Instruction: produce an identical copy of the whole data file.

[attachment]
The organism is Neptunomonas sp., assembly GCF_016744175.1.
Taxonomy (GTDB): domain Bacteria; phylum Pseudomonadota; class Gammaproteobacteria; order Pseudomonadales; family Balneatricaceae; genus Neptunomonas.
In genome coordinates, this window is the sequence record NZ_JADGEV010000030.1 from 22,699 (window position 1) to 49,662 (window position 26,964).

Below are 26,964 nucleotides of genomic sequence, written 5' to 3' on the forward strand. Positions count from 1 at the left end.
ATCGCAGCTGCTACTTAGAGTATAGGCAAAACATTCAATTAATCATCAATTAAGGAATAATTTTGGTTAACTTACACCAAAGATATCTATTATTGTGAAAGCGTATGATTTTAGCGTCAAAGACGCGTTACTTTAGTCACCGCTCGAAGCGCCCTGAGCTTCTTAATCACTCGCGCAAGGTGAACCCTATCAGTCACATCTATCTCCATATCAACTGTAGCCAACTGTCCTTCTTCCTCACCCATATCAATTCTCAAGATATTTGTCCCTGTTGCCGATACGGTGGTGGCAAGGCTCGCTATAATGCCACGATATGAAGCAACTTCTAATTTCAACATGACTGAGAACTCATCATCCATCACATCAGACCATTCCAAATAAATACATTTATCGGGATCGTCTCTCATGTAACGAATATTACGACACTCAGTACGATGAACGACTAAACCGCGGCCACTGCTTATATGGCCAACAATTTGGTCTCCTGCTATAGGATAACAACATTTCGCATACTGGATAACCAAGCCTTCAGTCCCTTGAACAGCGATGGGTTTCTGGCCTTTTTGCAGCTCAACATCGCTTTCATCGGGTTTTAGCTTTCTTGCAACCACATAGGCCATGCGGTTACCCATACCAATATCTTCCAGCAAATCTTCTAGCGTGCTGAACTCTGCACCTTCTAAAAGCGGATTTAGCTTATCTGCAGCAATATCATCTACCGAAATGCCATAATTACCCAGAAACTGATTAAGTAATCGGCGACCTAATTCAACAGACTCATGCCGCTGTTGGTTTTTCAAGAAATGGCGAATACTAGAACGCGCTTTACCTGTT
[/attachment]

The organism is Neptunomonas sp., assembly GCF_016744175.1.
Taxonomy (GTDB): domain Bacteria; phylum Pseudomonadota; class Gammaproteobacteria; order Pseudomonadales; family Balneatricaceae; genus Neptunomonas.
In genome coordinates, this window is the sequence record NZ_JADGEV010000030.1 from 22,699 (window position 1) to 49,662 (window position 26,964).

Below are 26,964 nucleotides of genomic sequence, written 5' to 3' on the forward strand. Positions count from 1 at the left end.
ATCGCAGCTGCTACTTAGAGTATAGGCAAAACATTCAATTAATCATCAATTAAGGAATAATTTTGGTTAACTTACACCAAAGATATCTATTATTGTGAAAGCGTATGATTTTAGCGTCAAAGACGCGTTACTTTAGTCACCGCTCGAAGCGCCCTGAGCTTCTTAATCACTCGCGCAAGGTGAACCCTATCAGTCACATCTATCTCCATATCAACTGTAGCCAACTGTCCTTCTTCCTCACCCATATCAATTCTCAAGATATTTGTCCCTGTTGCCGATACGGTGGTGGCAAGGCTCGCTATAATGCCACGATATGAAGCAACTTCTAATTTCAACATGACTGAGAACTCATCATCCATCACATCAGACCATTCCAAATAAATACATTTATCGGGATCGTCTCTCATGTAACGAATATTACGACACTCAGTACGATGAACGACTAAACCGCGGCCACTGCTTATATGGCCAACAATTTGGTCTCCTGCTATAGGATAACAACATTTCGCATACTGGATAACCAAGCCTTCAGTCCCTTGAACAGCGATGGGTTTCTGGCCTTTTTGCAGCTCAACATCGCTTTCATCGGGTTTTAGCTTTCTTGCAACCACATAGGCCATGCGGTTACCCATACCAATATCTTCCAGCAAATCTTCTAGCGTGCTGAACTCTGCACCTTCTAAAAGCGGATTTAGCTTATCTGCAGCAATATCATCTACCGAAATGCCATAATTACCCAGAAACTGATTAAGTAATCGGCGACCTAATTCAACAGACTCATGCCGCTGTTGGTTTTTCAAGAAATGGCGAATACTAGAACGCGCTTTACCTGTT